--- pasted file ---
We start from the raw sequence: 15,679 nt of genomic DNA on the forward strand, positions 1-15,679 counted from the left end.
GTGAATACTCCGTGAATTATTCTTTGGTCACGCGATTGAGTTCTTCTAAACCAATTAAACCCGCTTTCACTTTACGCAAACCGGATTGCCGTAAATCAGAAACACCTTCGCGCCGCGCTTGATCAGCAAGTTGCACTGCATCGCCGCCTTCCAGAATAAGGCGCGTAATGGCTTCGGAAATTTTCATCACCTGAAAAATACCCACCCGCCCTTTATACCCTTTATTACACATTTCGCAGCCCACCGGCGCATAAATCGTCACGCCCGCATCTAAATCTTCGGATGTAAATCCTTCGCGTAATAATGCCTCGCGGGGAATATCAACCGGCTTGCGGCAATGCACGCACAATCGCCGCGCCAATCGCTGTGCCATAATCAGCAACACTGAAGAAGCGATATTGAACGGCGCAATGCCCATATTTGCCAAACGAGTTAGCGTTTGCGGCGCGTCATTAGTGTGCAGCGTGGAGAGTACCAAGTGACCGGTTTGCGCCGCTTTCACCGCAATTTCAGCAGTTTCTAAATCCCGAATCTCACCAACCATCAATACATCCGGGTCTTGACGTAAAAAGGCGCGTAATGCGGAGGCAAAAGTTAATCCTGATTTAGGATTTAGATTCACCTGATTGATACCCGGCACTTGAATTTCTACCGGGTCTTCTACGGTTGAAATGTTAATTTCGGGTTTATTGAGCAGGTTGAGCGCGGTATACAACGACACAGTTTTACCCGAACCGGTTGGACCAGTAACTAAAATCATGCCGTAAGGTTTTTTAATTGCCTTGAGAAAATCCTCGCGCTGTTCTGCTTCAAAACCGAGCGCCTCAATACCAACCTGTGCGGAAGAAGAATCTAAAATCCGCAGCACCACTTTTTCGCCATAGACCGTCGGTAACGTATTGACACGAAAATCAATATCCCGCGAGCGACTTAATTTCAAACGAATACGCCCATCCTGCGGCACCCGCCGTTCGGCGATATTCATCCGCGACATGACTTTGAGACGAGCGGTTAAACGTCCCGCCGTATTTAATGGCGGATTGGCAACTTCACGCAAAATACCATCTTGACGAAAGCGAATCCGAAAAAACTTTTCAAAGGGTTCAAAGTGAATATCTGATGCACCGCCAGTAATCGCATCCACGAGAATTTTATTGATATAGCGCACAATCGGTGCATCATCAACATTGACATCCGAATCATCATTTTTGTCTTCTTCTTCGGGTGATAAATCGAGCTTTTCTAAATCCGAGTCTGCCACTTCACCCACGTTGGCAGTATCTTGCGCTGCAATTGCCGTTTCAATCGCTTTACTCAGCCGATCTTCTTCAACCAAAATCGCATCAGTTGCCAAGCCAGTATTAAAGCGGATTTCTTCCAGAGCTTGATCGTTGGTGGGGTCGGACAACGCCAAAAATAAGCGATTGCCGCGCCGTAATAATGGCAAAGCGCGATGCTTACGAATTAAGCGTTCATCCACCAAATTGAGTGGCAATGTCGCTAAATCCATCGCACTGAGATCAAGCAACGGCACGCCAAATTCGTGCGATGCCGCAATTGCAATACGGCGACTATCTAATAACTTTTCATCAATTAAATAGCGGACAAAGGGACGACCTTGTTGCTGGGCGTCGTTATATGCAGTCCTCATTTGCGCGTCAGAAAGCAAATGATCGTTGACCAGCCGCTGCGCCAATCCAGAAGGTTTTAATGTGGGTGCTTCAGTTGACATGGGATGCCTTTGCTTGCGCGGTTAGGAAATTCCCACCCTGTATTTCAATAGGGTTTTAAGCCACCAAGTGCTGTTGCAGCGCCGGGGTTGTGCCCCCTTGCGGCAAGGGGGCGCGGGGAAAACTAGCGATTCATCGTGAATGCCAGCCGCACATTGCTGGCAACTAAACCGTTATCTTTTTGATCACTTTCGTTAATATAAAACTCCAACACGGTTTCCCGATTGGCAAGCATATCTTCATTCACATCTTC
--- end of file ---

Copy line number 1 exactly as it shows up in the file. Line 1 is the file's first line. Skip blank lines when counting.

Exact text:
We start from the raw sequence: 15,679 nt of genomic DNA on the forward strand, positions 1-15,679 counted from the left end.